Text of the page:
“American Pie” singer Don McLean has threatened a weekly newspaper with legal action for writing about his ex-wife’s exhibition of photos about domestic abuse – including her own – at the Camden Public Library.

The former Camden couple divorced after a 29-year marriage following an incident at their home in 2016 that led to several domestic violence-related charges to which Don McLean pleaded guilty. Now, Patrisha McLean, who believes her ex-husband’s career has suffered little from the incident, is trying to bring awareness to domestic violence by sharing her own story and those of a dozen Maine women in an exhibition that she plans to bring around the state of photos, audio and text, including a copy of the protection order she received against her husband.

After the Free Press of Rockland wrote about the exhibition “Finding Our Voices: Breaking the Silence of Domestic Abuse” on Feb. 7, Don McLean’s attorney, Eric B. Morse of the Rockland firm Strout & Payson, threatened to sue the paper and characterized Patrisha McLean’s claims of abuse by her ex-husband as “vicious misstatements. Your spreading of these false and salacious lies about Mr. McLean will cause him professional and personal damage, and must be taken down immediately.”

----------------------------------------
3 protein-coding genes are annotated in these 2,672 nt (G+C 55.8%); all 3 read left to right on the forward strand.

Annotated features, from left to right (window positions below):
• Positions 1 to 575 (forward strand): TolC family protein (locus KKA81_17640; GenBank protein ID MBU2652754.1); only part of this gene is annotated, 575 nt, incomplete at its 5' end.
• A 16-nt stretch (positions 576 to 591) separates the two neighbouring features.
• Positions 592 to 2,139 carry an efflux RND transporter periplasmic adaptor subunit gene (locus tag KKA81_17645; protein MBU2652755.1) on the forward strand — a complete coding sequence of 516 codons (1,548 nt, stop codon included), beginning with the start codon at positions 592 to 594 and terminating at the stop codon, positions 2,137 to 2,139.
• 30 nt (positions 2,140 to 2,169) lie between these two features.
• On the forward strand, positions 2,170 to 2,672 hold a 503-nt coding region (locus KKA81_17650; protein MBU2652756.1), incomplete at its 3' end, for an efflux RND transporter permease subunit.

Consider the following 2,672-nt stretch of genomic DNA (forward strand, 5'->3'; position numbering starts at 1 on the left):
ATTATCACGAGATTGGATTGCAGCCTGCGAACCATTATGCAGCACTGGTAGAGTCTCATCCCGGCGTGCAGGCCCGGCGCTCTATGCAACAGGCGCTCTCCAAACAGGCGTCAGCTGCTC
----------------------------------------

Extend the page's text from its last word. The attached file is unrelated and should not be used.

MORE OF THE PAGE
The paper removed the story from its website so its lawyers could review it. Its sister publications – the Courier-Gazette, Camden Herald and Republican Journal – responded Thursday with another front-page report about the exhibition and Don McLean’s legal demands, and the original Free Press article on VillageSoup.com as part of its story.